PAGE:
So many people came up to me today at church to comment on our Young Organists Concert last night—both those who attended as well as those who couldn’t make it for one reason or another. I’m happy to report that we had a very good crowd — well over a hundred people — and we took in more than $1,000 in offerings to the Scholarship Program! What was even more gratifying was to see so many kids in the audience: future students or audience members?
As I told a number of people today, there certainly has been progress in the students’ skills from year to year, as well as changes in their physical bodies —children grow so fast! In fact, one of the students last night said he had outgrown his shoes, and borrowed another boy’s organ shoes just for the night!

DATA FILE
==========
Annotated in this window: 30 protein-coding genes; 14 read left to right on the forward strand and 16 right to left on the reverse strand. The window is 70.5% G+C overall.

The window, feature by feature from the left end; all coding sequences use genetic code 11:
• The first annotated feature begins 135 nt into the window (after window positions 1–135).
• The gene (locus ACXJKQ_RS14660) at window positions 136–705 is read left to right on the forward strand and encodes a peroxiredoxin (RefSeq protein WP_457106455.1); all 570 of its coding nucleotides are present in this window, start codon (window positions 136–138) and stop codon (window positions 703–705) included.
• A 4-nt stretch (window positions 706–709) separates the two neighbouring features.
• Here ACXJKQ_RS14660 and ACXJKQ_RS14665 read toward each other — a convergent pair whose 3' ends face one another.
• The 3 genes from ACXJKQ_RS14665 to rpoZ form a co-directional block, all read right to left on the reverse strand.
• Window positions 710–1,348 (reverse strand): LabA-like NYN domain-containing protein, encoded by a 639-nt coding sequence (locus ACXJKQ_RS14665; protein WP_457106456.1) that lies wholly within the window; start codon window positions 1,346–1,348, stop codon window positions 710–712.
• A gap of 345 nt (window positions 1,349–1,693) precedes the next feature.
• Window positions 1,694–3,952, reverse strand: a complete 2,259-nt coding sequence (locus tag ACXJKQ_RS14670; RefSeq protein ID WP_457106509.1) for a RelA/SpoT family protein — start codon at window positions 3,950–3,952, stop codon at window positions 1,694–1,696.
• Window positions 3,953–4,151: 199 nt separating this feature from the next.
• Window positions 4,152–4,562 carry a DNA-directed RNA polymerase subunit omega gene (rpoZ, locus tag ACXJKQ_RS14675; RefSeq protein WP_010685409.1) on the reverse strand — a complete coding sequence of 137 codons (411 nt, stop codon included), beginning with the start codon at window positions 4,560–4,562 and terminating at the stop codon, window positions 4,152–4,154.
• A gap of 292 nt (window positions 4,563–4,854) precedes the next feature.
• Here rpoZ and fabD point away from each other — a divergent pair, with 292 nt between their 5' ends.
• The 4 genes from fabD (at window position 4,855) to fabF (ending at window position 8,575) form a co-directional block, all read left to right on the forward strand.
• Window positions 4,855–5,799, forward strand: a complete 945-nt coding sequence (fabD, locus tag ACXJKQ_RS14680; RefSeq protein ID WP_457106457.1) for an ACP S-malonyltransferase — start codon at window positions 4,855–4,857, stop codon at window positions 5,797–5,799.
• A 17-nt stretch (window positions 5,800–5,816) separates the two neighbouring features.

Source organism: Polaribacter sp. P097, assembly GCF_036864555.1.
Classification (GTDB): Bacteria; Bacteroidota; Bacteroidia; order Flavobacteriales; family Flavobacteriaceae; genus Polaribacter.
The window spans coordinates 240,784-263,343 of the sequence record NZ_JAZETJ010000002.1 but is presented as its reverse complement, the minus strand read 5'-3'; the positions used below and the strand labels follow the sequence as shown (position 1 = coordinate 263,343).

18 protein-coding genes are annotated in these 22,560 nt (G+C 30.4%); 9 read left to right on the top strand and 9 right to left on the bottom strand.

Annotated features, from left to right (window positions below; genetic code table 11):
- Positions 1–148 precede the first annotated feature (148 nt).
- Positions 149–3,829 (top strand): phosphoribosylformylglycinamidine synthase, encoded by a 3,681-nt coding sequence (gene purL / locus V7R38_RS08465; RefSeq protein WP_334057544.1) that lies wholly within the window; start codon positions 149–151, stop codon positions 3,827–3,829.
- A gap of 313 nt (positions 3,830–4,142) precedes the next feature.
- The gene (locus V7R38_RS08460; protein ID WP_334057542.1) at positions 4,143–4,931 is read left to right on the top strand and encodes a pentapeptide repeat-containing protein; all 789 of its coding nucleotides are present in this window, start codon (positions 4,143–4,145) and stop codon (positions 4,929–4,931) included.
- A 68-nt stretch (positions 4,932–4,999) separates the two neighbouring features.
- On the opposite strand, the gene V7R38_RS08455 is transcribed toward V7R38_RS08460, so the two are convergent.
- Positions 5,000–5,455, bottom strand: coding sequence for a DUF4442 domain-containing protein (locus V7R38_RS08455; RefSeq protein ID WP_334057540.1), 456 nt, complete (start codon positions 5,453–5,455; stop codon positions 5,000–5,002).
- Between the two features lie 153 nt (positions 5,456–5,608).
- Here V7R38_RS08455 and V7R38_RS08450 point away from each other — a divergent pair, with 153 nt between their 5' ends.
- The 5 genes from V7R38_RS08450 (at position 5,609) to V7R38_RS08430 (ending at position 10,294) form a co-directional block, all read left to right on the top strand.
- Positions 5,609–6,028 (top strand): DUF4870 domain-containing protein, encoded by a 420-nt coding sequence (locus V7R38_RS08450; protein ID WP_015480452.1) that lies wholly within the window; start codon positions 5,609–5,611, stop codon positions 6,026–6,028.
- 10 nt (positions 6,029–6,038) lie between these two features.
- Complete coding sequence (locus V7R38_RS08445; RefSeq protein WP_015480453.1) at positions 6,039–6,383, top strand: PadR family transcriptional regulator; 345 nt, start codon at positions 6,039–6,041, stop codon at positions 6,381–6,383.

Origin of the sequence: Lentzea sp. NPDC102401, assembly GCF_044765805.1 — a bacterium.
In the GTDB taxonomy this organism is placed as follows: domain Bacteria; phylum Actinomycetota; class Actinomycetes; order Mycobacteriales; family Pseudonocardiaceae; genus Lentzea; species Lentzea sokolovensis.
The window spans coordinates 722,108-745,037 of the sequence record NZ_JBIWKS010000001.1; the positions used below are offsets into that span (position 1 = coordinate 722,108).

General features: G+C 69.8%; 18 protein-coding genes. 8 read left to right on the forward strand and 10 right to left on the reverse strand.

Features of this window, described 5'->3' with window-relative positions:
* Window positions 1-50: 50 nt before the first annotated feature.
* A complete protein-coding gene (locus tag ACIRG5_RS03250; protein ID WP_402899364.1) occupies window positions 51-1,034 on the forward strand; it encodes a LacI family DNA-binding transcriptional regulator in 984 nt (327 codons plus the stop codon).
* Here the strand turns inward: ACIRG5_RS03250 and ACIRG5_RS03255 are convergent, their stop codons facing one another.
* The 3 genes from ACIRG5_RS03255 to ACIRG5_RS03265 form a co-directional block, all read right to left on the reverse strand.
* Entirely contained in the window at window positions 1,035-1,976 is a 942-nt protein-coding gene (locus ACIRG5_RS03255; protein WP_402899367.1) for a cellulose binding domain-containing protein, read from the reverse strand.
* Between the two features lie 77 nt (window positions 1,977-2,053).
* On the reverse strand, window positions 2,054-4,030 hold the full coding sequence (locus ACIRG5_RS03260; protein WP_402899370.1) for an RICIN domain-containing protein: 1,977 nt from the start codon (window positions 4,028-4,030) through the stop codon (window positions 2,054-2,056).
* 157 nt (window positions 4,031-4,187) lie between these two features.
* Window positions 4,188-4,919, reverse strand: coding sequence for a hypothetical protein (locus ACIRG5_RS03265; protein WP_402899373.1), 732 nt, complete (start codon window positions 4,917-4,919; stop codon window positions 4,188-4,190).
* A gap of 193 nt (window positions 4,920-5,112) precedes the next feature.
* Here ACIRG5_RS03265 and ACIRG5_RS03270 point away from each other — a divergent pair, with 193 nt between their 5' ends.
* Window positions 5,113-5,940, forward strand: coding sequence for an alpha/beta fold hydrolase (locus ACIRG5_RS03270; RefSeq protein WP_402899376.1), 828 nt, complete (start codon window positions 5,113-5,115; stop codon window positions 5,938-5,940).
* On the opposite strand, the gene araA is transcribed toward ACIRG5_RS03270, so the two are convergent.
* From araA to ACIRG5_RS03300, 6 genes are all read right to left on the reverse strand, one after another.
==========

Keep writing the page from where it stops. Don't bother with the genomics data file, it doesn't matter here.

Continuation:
I find that younger children are absolutely fearless, and therefore perform almost flawlessly. Older children become more self-conscious, and in fact, I’ve heard that performing in front of an audience is like standing up there naked! Organists should be grateful, though, that they have their backs to the audience and don’t have to look at anybody!
For myself, performing has also become a journey. When I was very young and had to play piano recitals, I wanted to hold ice cubes in my hands right up to the time of the recital (which I did!) Why I thought ice cubes would help with the nerves, I have no idea.
As a performer, I’ve experienced the worst — my knees shaking uncontrollably, and my fingers leaving pools of perspiration on the keys — as well as the best — feelings of exhilaration when every note has fallen into place.
I’ve got to admit that playing the organ every Sunday for the last 45 years has certainly reduced the jitters. However, when I have a particularly challenging piece to play, I will grit my teeth, hold my breath and Go for It!